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Major Forsyth wrote that every time a group of stragglers saw Sheridan the result was the same – “a wild cheer of recognition, an answering wave of the cap.” In no case, he said, did the men fail to shoulder their arms and follow the general, and for miles behind him the turnpike was crowded with men pressing forward to the front which they had run away from a few hours earlier. And all along the highway, for mile on mile, and in the fields beside the road, there went up the great jubilant chant: “Sheridan! Sheridan!”
As they got closer to the front Sheridan became grimmer. Major Forsyth wrote: “As he galloped on his features gradually grew set, as though carved in stone, and the same dull red glint I had seen in his piercing black eyes when, on other occasions, the battle was going against us, was there now.”
They came at last to a ridge where there were batteries in action, dueling at long range; and up ahead, on the right of the road, they could see the ranks of the VI Corps, men standing in line waiting to be used. Sheridan came plowing up through the fainthearts and skulkers, and his face was black as midnight, and now he was shouting: “Turn about, you damned cowardly curs, or I’ll cut you down! I don’t expect you to fight, but come and see men who like to!” And he swung his arm in a great inclusive gesture toward the VI Corps up ahead.
These men had been waiting in line for an hour or more. As veterans, they knew that the army had been beaten in detail and not by head-on assault, and they were grumbling about it, making profane remarks about men who ran away – and then, far behind them, they heard cheering.
“We were astounded,” wrote a man in the Vermont Brigade. “There we stood, driven four miles already, quietly waiting for what might be further and immediate disaster, and far in the rear we heard the stragglers and hospital bummers and gunless artillerymen actually cheering as though a victory had been won. We could hardly believe our ears.”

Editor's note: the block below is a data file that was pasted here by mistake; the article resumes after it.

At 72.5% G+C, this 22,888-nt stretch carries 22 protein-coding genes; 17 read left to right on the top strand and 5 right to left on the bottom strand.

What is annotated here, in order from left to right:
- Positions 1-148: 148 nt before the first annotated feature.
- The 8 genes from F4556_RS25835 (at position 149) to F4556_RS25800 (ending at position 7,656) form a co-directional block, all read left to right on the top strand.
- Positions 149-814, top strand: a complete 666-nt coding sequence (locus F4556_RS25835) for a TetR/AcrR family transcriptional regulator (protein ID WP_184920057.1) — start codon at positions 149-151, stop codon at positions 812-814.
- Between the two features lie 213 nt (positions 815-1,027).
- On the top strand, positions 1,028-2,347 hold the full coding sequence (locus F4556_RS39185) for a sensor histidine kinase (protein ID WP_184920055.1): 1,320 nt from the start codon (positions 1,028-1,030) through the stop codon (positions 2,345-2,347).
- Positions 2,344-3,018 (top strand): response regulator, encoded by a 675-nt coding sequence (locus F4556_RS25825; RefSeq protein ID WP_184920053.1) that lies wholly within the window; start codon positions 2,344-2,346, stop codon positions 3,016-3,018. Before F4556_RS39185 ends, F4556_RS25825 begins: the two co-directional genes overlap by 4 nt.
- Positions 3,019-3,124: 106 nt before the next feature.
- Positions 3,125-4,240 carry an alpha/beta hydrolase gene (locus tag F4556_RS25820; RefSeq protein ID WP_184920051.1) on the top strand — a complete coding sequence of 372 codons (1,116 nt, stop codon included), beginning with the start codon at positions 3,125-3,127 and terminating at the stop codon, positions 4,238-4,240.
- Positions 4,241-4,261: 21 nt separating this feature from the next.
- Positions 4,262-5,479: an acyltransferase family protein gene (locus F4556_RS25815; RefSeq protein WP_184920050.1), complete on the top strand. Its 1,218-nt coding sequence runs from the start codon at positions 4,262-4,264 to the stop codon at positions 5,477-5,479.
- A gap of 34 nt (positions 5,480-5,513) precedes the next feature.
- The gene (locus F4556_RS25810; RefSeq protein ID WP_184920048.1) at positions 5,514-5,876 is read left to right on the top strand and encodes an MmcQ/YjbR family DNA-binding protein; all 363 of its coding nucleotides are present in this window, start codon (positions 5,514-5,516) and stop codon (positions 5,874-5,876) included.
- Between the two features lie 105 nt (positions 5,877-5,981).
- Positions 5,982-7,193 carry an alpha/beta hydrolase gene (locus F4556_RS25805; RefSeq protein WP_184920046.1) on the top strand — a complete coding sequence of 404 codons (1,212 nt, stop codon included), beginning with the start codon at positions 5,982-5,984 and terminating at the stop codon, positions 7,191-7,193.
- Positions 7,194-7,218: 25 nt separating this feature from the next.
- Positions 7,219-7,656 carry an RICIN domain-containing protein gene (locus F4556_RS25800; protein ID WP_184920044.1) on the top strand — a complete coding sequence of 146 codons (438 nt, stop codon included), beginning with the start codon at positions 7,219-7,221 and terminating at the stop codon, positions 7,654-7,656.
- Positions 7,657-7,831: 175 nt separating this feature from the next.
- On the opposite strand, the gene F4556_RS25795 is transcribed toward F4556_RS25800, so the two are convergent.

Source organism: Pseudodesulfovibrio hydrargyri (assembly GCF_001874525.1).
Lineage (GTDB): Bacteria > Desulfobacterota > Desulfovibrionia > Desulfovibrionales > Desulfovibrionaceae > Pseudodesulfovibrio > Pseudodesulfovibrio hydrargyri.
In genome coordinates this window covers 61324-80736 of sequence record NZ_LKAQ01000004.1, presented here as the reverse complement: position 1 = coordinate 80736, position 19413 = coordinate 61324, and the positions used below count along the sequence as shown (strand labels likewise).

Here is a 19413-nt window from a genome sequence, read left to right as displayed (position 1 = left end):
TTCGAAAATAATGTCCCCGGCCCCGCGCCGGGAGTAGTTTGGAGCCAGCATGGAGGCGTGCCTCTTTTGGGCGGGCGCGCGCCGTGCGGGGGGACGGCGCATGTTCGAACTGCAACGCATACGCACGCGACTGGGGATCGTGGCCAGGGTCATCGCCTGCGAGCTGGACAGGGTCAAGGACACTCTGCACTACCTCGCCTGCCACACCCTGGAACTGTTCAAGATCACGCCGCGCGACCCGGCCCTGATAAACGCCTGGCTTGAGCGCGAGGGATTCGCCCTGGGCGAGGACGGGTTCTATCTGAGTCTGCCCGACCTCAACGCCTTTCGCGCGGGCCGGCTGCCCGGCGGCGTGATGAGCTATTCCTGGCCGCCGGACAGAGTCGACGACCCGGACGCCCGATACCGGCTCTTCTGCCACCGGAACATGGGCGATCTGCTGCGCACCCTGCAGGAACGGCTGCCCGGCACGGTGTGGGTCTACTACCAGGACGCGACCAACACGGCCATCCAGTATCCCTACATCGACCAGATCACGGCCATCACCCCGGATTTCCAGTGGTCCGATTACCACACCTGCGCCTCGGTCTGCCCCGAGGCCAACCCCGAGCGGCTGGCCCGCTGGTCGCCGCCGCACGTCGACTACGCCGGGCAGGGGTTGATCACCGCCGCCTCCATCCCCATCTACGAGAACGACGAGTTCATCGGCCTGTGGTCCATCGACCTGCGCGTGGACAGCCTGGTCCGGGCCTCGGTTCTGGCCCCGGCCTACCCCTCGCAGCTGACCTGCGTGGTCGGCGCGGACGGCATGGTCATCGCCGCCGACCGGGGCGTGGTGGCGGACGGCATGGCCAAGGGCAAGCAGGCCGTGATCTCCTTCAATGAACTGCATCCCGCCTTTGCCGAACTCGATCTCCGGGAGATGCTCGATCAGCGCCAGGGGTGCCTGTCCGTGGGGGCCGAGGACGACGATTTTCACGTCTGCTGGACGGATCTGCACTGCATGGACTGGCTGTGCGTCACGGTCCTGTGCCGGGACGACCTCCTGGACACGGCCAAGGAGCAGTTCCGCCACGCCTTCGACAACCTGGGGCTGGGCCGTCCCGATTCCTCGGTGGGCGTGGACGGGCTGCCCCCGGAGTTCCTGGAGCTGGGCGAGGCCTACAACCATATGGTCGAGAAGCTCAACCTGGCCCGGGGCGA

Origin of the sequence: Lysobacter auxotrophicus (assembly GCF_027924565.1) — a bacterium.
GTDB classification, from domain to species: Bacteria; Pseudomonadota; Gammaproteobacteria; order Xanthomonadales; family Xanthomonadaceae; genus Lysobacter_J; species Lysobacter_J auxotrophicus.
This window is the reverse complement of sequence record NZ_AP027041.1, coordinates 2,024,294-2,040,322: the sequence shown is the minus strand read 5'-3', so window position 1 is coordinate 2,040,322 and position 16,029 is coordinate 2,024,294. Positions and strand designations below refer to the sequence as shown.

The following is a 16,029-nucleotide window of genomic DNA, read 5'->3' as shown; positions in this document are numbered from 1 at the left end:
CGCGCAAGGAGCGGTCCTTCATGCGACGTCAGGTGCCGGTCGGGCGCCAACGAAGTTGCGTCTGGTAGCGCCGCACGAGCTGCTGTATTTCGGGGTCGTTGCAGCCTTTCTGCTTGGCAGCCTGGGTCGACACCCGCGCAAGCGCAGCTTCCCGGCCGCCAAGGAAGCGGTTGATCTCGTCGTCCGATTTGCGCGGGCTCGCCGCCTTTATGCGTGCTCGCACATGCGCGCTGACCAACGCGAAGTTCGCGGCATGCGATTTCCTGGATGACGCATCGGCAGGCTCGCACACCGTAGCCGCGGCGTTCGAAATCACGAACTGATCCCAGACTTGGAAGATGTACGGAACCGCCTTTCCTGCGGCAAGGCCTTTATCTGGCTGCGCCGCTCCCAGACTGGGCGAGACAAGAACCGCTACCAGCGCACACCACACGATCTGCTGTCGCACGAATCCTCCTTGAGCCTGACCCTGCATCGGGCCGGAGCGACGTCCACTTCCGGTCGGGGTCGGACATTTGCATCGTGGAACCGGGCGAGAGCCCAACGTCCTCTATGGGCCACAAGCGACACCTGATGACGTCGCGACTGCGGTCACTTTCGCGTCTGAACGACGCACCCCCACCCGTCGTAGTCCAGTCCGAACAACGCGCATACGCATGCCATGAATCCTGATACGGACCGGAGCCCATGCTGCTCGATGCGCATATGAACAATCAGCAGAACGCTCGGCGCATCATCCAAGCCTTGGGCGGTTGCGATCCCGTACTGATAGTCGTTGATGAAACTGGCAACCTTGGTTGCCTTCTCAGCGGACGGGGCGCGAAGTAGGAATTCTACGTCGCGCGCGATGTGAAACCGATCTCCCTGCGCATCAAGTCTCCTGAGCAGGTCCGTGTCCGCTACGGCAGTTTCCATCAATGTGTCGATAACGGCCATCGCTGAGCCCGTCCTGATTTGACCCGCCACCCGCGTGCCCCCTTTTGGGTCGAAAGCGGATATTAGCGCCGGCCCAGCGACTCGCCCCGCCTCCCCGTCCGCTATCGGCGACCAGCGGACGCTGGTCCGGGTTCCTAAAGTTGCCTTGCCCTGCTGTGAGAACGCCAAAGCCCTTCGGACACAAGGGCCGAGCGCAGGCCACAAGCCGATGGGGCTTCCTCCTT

And then, while the men were still looking their questions at one another, out in front of the line came Sheridan himself, still riding at a swinging gallop – and the whole army corps blew up in the wildest cheer it had ever given in all of its career, and the roar went rocketing along the line as Sheridan rode on past brigade after brigade of the toughest veterans in the Army of the Potomac. The Vermont Brigade’s historian wrote fondly:
“Such a scene as his presence produced and such emotion as it awoke cannot be realized once in a century. All outward manifestations were as enthusiastic as men are capable of exhibiting; cheers seemed to come from throats of brass, and caps were thrown to the tops of the scattering oaks; but beneath and yet superior to these noisy demonstrations there was in every heart a revulsion of feeling, and a pressure of emotion, beyond description. No more doubt or chance for doubt existed; we were safe, perfectly and unconditionally safe, and every man knew it.”

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1 Comment

Filed under Literature, Non-Fiction

One response to “Excerpt from “A Stillness at Appomattox” by Bruce Catton ~~Sheridan~~

  1. Bruce Catton was born in Petoskey, Michigan, USA on 9 October 1899, and died on 28 August 1978, aged 78 years. ‘Stillness at Appomattox’ was published in 1953, being the third and final volume in his Army of the Potomac trilogy. It was awarded the Pulitzer Prize for History in 1954.

    General Philip Sheridan was born in Albany, New York, USA on 6 March 1831, and died on 5 August 1888, aged 57 years. This battle took place in October 1864.